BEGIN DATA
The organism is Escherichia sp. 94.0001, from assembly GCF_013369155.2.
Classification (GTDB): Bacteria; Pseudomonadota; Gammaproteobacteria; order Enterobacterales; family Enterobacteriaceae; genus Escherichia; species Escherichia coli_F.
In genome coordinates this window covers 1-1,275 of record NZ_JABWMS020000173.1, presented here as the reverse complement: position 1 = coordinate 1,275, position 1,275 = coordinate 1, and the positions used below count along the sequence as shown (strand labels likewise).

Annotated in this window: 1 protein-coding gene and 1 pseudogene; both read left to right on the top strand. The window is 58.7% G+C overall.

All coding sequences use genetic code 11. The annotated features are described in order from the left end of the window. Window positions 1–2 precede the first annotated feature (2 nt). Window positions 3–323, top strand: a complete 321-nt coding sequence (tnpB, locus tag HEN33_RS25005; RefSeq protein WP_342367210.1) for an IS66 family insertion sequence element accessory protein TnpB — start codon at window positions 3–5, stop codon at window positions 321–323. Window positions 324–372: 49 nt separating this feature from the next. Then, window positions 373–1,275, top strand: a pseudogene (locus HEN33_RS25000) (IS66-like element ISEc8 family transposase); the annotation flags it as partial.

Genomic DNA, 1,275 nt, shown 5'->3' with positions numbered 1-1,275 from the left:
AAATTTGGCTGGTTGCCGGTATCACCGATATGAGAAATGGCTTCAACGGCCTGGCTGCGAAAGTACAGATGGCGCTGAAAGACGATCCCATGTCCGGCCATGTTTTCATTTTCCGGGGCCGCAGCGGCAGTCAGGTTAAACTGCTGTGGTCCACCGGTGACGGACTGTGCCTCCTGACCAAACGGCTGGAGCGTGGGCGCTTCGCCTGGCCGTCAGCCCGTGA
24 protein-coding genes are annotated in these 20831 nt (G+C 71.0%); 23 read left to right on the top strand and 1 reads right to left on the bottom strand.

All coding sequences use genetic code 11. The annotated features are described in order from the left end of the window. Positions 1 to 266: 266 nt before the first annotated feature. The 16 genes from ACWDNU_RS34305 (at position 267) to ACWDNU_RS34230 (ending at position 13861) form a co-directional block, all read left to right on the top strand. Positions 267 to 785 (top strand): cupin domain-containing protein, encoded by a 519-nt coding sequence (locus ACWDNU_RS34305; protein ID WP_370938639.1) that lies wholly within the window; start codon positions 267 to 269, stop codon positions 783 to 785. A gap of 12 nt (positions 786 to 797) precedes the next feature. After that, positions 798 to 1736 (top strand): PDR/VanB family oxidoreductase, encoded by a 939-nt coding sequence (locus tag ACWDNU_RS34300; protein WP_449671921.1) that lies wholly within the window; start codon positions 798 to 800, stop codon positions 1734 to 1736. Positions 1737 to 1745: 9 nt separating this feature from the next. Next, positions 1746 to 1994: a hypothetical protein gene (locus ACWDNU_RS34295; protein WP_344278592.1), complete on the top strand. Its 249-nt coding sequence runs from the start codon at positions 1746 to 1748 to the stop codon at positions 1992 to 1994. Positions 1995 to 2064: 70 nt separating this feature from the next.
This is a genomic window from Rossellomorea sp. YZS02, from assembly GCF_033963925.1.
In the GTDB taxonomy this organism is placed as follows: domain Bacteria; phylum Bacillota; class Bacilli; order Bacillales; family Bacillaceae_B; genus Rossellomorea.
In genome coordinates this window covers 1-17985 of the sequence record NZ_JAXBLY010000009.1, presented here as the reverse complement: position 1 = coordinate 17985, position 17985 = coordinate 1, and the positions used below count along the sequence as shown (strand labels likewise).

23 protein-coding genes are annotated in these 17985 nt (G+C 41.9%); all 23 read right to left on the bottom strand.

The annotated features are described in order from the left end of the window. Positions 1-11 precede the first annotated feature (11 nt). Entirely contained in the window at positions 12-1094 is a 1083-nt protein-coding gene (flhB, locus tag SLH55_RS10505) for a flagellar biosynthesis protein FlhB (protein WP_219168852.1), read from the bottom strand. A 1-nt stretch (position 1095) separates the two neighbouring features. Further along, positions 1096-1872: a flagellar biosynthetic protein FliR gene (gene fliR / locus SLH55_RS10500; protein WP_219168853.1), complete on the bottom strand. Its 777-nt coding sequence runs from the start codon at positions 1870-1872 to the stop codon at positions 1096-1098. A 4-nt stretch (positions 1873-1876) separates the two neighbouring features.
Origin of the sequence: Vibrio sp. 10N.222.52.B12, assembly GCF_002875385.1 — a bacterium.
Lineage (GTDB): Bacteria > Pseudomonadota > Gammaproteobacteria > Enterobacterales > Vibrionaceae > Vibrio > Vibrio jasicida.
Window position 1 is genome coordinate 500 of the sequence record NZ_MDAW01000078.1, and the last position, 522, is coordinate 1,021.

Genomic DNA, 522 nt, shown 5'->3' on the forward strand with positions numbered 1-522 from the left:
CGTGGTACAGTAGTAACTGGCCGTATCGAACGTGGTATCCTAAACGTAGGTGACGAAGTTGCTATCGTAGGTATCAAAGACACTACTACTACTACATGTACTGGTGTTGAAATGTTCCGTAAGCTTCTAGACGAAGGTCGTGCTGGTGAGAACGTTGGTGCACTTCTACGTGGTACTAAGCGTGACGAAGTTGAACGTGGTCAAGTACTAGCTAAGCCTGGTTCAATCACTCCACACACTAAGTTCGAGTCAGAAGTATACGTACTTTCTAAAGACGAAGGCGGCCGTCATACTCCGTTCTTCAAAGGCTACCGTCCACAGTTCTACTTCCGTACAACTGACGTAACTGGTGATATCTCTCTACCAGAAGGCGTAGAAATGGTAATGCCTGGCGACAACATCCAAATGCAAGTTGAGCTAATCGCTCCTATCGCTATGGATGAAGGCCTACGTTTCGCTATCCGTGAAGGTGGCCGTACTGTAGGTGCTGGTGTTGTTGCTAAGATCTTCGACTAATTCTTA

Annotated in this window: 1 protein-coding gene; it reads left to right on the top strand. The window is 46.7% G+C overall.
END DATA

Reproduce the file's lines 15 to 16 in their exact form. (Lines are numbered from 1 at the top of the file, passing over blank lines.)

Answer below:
Origin of the sequence: Vibrio sp. 10N.222.52.B12, assembly GCF_002875385.1 — a bacterium.
Lineage (GTDB): Bacteria > Pseudomonadota > Gammaproteobacteria > Enterobacterales > Vibrionaceae > Vibrio > Vibrio jasicida.